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Situated on the western shores of Mullett Lake, east of I-75 and along M-27, which follows the western shores of the lake, the community of Topinabee, Michigan is in Cheboygan County, in the northern part of the Lower Peninsula.

Topinabee is in the southwestern part of Mullett Township, which is separated diagonally by the lake.

M-27 (North Straits Highway) passes through the center of the community. Lesser routes include Bennett Road, Ranch Road, Thompson Road, and Topinabee Mail Route.

Cities and villages within fifty miles of Topinabee include Pellston, Cheboygan, Alanson, Wolverine, Mackinaw City, Onaway, Vanderbilt, Petoskey, Harbor Springs, Gaylord, Millersburg, Boyne Falls, Boyne City, Charlevoix, East Jordan, and Rogers City, while the unincorporated communities of Indian River and Riggsville are within ten miles.

Topinabee was founded as a resort town by the Michigan Central Railroad in 1881. A branch of the New York Central Railroad, the Michigan Central Railroad had depots all along its line from Detroit to Mackinaw City. The railroad had an interest in establishing a resort community at Topinabee in order to promote passenger travel along its line.

Horace H. Pike built a hotel along the banks of Mullett Lake, adjacent to the railroad tracks, and people began to build homes in the area. Mr. Pike arranged to have the village platted, and named it for a Pottawatomi Chief Topinabee, although the Pottawatomi had resided in southwestern Michigan.

A post office was established in Topinabee on April 17, 1882, with Daniel P. Stofer as postmaster.

The area is situated along the Inland Waterway, which draws several tourists. Beginning at Lake Huron, it is possible to travel down the Cheboygan River to Mullett Lake, through the Indian River to Burt Lake, down the Crooked River to Crooked Lake, and, from there it's a short walk to Little Traverse Bay in Lake Michigan.

The railroad made it easy for people from downstate and Ohio to come to the area. Many people built cottages in the area, to which they traveled by rail.

Mr. Pike's hotel was a three-story structure that could accommodate forty guests. A boat dock, a tavern, and a casino were added.

The railroad began regular passenger service to Topinabee in 1886, and Mr. Pike subdivided thirty-six acres of land in 1884, selling lots for people to build cottages. At one time, four passenger trains stopped at Topinabee daily, bringing people from Detroit, Chicago, and other areas. Other railroad companies connected at stops along the way to other trains bound for Topinabee. The Topinabee Depot had a Western Union Telegraph and an American Express office.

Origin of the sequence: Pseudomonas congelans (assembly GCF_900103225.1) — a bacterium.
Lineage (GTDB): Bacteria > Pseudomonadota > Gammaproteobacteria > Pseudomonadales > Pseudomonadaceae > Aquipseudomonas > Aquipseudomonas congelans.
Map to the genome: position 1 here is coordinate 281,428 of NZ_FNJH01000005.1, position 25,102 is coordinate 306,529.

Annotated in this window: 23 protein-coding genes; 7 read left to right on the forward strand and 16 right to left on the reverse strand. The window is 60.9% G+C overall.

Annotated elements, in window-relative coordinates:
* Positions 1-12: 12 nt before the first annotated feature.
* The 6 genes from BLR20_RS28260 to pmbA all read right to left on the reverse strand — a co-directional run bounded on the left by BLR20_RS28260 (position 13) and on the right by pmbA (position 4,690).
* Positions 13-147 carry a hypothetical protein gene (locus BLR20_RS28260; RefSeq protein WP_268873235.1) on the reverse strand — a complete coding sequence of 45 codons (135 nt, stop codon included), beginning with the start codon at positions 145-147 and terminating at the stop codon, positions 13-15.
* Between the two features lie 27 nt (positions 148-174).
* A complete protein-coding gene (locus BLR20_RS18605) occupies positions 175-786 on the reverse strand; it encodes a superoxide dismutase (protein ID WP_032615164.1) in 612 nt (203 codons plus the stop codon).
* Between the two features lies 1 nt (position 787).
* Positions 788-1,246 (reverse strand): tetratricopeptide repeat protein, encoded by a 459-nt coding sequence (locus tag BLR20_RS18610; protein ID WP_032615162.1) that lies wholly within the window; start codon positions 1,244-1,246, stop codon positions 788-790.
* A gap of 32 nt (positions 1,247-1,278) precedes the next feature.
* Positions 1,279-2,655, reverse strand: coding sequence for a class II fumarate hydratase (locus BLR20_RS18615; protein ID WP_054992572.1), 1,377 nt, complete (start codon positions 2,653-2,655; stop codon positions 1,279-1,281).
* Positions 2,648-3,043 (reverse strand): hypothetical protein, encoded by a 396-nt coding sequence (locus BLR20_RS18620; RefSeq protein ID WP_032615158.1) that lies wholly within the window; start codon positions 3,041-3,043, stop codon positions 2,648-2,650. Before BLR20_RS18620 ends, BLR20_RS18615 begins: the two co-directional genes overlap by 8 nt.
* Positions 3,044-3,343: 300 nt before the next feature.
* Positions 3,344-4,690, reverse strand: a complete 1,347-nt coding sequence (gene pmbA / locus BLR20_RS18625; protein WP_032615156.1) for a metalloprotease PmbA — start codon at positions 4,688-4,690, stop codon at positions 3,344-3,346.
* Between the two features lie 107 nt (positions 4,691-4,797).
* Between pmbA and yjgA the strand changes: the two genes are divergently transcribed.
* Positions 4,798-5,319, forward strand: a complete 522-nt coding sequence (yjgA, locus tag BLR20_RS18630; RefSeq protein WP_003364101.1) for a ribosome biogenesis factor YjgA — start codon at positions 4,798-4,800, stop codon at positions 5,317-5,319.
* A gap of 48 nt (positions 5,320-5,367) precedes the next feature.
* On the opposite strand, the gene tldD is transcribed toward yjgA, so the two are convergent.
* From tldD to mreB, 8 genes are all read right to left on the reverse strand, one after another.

Mr. Pike died in 1900, after which the hotel was sold to E.R. Bailey, who renamed it Pike's Summer Tavern. The hotel was destroyed by fire in 1917, but rebuilt as the Hotel Topinabee. It burned again in 1928, and was again rebuilt. In 1935, Ed Maloney bought the hotel, selling it to Irving ImOberstag in 1954. It was damaged by fire again in the 1960s, and was razed in 1970.

During the community's peak years, the Steamer Topinabee cruised the Inland Waterway, also stopping at Topinabee.

Today, the Topinabee post office is still in service. There are also two non-denominational Protestant churches, a public library, a br and grille, a breakfast cafe, a combination gas station and market, and a rustic furniture store. The township operates two public beaches and a public boat launch on Lake Mullett, along with a baseball diamond, a tennis court, a basketball court, and playground equipment.

As an unincorporated community, individual census records are not determined for Topinabee, but there is a sizable residential area within the community. Although the nearby interstate highway siphons off a great deal of the through traffic from the community, Topinabee still receives considerable activity along M-27 from vacationers and other travelers.

The focus of this portion of our web guide is the community known as Topinabee, Michigan. Local businesses, industries, schools, churches, organizations, activities, events, entertainment venues, and recreational opportunities are appropriate for this category.



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